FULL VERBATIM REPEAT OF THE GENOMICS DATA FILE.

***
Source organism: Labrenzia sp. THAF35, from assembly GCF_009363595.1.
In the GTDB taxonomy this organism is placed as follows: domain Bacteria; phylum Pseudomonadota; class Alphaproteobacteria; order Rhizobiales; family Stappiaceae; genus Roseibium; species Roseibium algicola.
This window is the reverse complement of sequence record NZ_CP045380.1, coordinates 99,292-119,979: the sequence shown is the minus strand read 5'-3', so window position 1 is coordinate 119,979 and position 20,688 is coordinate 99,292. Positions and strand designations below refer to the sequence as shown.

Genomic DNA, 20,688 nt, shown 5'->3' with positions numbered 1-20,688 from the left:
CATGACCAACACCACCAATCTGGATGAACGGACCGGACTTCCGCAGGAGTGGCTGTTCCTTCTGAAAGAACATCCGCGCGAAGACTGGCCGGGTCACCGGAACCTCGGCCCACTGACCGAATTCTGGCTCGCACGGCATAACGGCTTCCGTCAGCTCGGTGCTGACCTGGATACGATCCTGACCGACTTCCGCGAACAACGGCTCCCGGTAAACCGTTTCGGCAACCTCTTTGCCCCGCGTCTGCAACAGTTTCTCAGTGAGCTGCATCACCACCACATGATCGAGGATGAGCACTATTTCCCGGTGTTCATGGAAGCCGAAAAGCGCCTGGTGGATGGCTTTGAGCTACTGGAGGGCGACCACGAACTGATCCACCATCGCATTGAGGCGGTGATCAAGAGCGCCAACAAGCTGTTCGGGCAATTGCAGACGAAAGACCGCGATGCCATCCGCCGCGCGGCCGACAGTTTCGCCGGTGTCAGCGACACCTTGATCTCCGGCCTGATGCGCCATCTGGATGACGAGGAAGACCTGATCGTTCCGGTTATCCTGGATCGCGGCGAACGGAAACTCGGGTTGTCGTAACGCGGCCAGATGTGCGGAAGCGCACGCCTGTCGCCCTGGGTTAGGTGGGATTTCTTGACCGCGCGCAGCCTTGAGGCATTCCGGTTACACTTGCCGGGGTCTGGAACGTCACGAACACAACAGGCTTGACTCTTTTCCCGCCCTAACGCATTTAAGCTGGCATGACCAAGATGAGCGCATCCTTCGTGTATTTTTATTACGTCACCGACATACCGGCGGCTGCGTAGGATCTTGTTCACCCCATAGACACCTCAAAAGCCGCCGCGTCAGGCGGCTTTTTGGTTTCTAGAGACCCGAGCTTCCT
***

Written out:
Source organism: Labrenzia sp. THAF35, from assembly GCF_009363595.1.
In the GTDB taxonomy this organism is placed as follows: domain Bacteria; phylum Pseudomonadota; class Alphaproteobacteria; order Rhizobiales; family Stappiaceae; genus Roseibium; species Roseibium algicola.
This window is the reverse complement of sequence record NZ_CP045380.1, coordinates 99,292-119,979: the sequence shown is the minus strand read 5'-3', so window position 1 is coordinate 119,979 and position 20,688 is coordinate 99,292. Positions and strand designations below refer to the sequence as shown.

Genomic DNA, 20,688 nt, shown 5'->3' with positions numbered 1-20,688 from the left:
CATGACCAACACCACCAATCTGGATGAACGGACCGGACTTCCGCAGGAGTGGCTGTTCCTTCTGAAAGAACATCCGCGCGAAGACTGGCCGGGTCACCGGAACCTCGGCCCACTGACCGAATTCTGGCTCGCACGGCATAACGGCTTCCGTCAGCTCGGTGCTGACCTGGATACGATCCTGACCGACTTCCGCGAACAACGGCTCCCGGTAAACCGTTTCGGCAACCTCTTTGCCCCGCGTCTGCAACAGTTTCTCAGTGAGCTGCATCACCACCACATGATCGAGGATGAGCACTATTTCCCGGTGTTCATGGAAGCCGAAAAGCGCCTGGTGGATGGCTTTGAGCTACTGGAGGGCGACCACGAACTGATCCACCATCGCATTGAGGCGGTGATCAAGAGCGCCAACAAGCTGTTCGGGCAATTGCAGACGAAAGACCGCGATGCCATCCGCCGCGCGGCCGACAGTTTCGCCGGTGTCAGCGACACCTTGATCTCCGGCCTGATGCGCCATCTGGATGACGAGGAAGACCTGATCGTTCCGGTTATCCTGGATCGCGGCGAACGGAAACTCGGGTTGTCGTAACGCGGCCAGATGTGCGGAAGCGCACGCCTGTCGCCCTGGGTTAGGTGGGATTTCTTGACCGCGCGCAGCCTTGAGGCATTCCGGTTACACTTGCCGGGGTCTGGAACGTCACGAACACAACAGGCTTGACTCTTTTCCCGCCCTAACGCATTTAAGCTGGCATGACCAAGATGAGCGCATCCTTCGTGTATTTTTATTACGTCACCGACATACCGGCGGCTGCGTAGGATCTTGTTCACCCCATAGACACCTCAAAAGCCGCCGCGTCAGGCGGCTTTTTGGTTTCTAGAGACCCGAGCTTCCT